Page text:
Be Careful What You Wish For – Roman Road 6

Furthermore, since they did not think it worthwhile to retain the knowledge of God, He gave them over to a depraved mind, to do what ought not to be done.   Romans 1:28


Despite our protestations to the contrary, we human beings want what we want. We invest a lot of energy in trying to be less selfish, or at least appearing to be less self-interested. Sooner or later, however, the reality of who we are comes to the surface. Our greatest desire is for our greatest desire.

On its surface, this doesn’t appear to be a negative trait. And if we are pure in heart and consider the greater good when evaluating our own interests then the probability of a positive outcome is measurably higher. But let’s not fool ourselves; we are not pure in heart and our idea of the greater good takes self into account before other.

This is what Paul has in mind as we begin to walk down the Roman Road. He makes a simple case for our greatest desires to be guided by the will of God rather then our natural self-satisfaction. Without diving into a deep theological morass he makes the case that what can be known about the natural order is self-evident to all people. To put this another way, we can evaluate what is proper according to the natural order and therefore judge when our desires are not in alignment with that order.

It’s here that the awful reality of accountability before God strikes our hearts. If we cannot claim to be ignorant of the way in which God intends for things to be then we will only be left with two choices, align with God’s will or our self-will. The consequence of this decision is clear as well.

When we choose and elevate and exercise our desires contrary to the plain evidence of God’s order and will, the possibility that we will find ourselves in a dangerous position increase exponentially. That dangerous position — that horrific position — is that God may turn us over to our desires. Paul makes this awful proclamation three times in the span of four verses and it catches us off guard. The omnipotent God who could force us to toe the line instead appears to throw up his hands and say “have at it!” Enjoy your desire and the consequence of that choice.

“Not fair”, we exclaim. We want the product of our selfish desire without the consequence but this is contrary to the evidence all around us that Paul has pointed to. You can’t have one without the other. It has never happened and it never will since it contradicts the created order.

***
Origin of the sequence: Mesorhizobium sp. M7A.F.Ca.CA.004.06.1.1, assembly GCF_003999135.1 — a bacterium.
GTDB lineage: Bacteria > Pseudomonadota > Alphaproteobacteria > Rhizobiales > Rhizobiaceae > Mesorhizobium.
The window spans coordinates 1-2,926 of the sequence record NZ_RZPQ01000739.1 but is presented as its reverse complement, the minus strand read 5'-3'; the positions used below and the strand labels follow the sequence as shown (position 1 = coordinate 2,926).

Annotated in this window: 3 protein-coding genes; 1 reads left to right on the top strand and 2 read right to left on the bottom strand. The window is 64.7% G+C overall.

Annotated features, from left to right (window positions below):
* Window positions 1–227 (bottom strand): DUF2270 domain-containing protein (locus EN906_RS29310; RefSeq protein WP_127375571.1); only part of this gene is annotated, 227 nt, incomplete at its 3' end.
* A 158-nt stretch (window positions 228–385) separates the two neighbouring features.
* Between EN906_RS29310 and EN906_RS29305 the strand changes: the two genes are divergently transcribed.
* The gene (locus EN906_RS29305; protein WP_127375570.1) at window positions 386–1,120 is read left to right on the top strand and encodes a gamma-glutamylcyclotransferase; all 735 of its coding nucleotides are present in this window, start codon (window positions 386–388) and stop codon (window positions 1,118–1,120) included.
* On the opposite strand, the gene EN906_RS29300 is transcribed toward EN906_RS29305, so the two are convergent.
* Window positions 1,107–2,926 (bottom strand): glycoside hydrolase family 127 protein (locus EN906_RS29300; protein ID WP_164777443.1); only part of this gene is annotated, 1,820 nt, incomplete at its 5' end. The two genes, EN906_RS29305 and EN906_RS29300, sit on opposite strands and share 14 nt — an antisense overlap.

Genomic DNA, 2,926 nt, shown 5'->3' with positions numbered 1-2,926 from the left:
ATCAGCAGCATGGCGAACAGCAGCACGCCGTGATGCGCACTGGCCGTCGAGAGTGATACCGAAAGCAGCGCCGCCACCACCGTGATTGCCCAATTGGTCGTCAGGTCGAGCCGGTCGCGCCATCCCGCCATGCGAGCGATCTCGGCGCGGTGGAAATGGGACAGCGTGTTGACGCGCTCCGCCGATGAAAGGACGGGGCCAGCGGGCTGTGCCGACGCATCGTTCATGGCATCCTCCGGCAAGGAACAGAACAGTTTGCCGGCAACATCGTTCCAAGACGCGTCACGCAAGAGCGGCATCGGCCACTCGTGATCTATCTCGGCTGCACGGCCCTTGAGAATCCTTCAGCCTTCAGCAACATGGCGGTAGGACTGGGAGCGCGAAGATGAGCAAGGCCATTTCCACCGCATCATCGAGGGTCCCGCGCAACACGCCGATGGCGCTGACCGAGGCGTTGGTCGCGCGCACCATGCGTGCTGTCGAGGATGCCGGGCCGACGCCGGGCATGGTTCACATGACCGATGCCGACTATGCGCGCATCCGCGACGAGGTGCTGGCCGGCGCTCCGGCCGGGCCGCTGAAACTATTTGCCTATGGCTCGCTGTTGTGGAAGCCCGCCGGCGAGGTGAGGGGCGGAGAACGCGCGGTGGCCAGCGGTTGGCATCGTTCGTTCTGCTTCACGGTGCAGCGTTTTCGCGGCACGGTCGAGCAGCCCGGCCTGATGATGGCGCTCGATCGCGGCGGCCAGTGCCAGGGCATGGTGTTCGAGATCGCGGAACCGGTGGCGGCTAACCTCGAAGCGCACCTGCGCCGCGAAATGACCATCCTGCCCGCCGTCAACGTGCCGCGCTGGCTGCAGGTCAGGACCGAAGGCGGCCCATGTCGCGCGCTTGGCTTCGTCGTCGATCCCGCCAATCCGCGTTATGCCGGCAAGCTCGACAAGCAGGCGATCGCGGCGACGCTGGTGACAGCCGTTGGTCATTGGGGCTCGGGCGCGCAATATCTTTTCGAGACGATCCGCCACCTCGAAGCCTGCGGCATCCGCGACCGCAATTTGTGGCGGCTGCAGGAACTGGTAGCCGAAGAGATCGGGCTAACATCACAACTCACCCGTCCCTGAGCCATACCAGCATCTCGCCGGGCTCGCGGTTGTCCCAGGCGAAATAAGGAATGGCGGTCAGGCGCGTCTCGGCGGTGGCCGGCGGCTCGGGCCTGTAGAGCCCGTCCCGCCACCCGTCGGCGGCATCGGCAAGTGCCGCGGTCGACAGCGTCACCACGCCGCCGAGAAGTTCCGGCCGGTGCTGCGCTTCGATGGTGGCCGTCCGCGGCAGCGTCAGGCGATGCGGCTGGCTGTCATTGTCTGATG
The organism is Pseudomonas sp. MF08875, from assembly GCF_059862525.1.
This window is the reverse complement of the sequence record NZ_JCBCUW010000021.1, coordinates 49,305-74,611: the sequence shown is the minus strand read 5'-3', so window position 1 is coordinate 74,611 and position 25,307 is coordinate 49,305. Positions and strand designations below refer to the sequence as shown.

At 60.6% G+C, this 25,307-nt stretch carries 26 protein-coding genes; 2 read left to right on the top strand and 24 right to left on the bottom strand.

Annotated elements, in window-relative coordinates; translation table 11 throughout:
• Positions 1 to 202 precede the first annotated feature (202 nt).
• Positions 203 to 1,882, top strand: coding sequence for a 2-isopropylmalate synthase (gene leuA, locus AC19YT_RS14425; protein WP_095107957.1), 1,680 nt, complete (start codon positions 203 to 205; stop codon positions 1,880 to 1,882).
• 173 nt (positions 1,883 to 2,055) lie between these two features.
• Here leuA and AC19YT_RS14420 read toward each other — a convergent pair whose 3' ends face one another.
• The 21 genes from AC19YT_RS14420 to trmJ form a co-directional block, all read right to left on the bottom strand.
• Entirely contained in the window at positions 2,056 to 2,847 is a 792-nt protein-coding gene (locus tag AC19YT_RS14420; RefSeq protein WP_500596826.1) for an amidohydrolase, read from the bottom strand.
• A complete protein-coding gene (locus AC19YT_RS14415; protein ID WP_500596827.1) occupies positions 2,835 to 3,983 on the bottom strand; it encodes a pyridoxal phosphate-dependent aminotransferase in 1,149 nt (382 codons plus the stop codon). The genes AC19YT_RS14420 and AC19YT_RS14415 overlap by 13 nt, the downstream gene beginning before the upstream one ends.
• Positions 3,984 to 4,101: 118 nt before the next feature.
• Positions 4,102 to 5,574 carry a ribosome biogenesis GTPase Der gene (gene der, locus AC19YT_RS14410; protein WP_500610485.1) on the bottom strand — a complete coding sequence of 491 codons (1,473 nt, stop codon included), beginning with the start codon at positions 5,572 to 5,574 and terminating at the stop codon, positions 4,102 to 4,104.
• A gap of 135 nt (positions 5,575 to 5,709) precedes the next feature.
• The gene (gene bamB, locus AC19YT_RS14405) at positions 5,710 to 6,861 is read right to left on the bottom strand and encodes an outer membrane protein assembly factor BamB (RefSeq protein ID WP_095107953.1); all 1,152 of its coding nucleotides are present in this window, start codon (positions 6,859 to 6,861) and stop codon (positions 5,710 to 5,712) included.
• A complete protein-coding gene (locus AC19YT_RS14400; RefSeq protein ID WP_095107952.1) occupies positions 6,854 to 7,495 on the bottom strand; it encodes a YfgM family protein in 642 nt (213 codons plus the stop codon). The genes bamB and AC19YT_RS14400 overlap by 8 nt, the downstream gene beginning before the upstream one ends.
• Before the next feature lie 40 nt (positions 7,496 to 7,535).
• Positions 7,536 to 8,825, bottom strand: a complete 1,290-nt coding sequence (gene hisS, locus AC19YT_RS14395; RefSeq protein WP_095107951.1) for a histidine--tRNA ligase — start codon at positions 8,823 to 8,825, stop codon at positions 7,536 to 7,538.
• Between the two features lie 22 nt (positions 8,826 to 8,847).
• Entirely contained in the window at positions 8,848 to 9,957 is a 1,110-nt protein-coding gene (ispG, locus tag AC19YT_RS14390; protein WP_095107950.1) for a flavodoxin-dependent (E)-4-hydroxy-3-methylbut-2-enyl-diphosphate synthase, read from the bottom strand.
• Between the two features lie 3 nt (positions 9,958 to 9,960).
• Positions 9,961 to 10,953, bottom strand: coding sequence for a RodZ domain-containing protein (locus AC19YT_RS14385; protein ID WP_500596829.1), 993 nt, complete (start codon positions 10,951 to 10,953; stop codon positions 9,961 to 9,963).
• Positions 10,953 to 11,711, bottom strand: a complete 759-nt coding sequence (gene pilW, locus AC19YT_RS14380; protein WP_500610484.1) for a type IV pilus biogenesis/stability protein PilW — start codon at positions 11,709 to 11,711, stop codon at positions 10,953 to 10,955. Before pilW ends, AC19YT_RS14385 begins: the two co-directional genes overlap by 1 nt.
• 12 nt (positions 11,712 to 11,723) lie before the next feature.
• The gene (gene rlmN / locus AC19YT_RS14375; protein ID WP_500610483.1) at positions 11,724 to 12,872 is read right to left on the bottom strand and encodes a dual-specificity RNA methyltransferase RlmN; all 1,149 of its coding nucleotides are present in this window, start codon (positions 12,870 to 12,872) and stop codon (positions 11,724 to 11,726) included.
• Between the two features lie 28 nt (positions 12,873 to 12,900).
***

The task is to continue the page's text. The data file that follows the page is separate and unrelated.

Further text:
The direction of our will sets the foundation for the gospel that Paul unfolds as we walk further down the road together. God does not force us to accept his will in place of our own. He makes the superiority of his ways evident to all. He makes the extent of his love for all transparent. He gives evidence to his desire in Jesus. Then God says choose. This call to choose is put in human language by Moses (Deuteronomy 30:19); “choose life.” Not choosing life can result in nothing but death.

Grace and peace to you.




Well, actually there are two. I and I. You and me. Integrity is the foremost measure of character between you and me. The dictionary will define integrity as an adherence to a code of values, but even that is ambiguous. Integrity means that you will do what you say you will do and I do what I say I will do. Anything less and the bond between us begins to fray and eventually snap. When it finally breaks it’s much like the rupture of a taut Achilles tendon. The two ends will curl away from each other and must be stretched under great pressure to even come close enough to begin the net back together. There is much pain and a long period of time elapses before the bond is trusted again, if it ever is.

In leadership, whether in the church or in a secular setting, surveys have demonstrated over and over that the most important character trait in a leader’s integrity. If people are going to follow a leader into battle or into ministry they must know that the leader’s word is rock solid. They do what they say they’re going to do. Always. Without excuses. Even if it requires sacrifice on their part.

They are often misappropriated verse in the epistle of James speaks to the impact that integrity can have.

Show me your faith without deeds, and I will show you my faith by what I do. James 2:18

It is as easy to claim to have faith as it is to pound your chest and claim the solidity of your integrity. Because we do not exist in a vacuum it’s also easy enough for those around us to evaluate our claims of both faith and integrity. If we claim faith in the God of the universe and His Son Jesus Christ but live lives contrary to the obedience and character demanded of a recipient of his magnificent grace that our faith is certainly questionable. In the same way, proclamations of integrity fall on deaf ears when our actions demonstrate that we cannot be trusted. The Christian leader who finds themselves in this position also has a ministry that is over before it starts. God is not going to bless something that begins by bringing dishonor to His name.

Our hope would be to be found like Israel’s leaders Samuel. After having led Israel for decade after decade Samuel stands before all the people and lays himself bare. (1 Samuel 12:1-4) He states without hesitation that if he has wrongly taken anything from anyone he will repay. If he has cheated or oppressed anyone he will make reparation. If he has been less than honest in any of his dealings he will confess and make right any illicit bargain. “I will make it right” are Samuel’s farewell words before Israel and his God.

The people reply “you have not cheated or oppressed us,” and “you have not taken anything from anyone’s hand.” Samuel had integrity.

Genocide Of The Innocents


The Glory of God in the Cross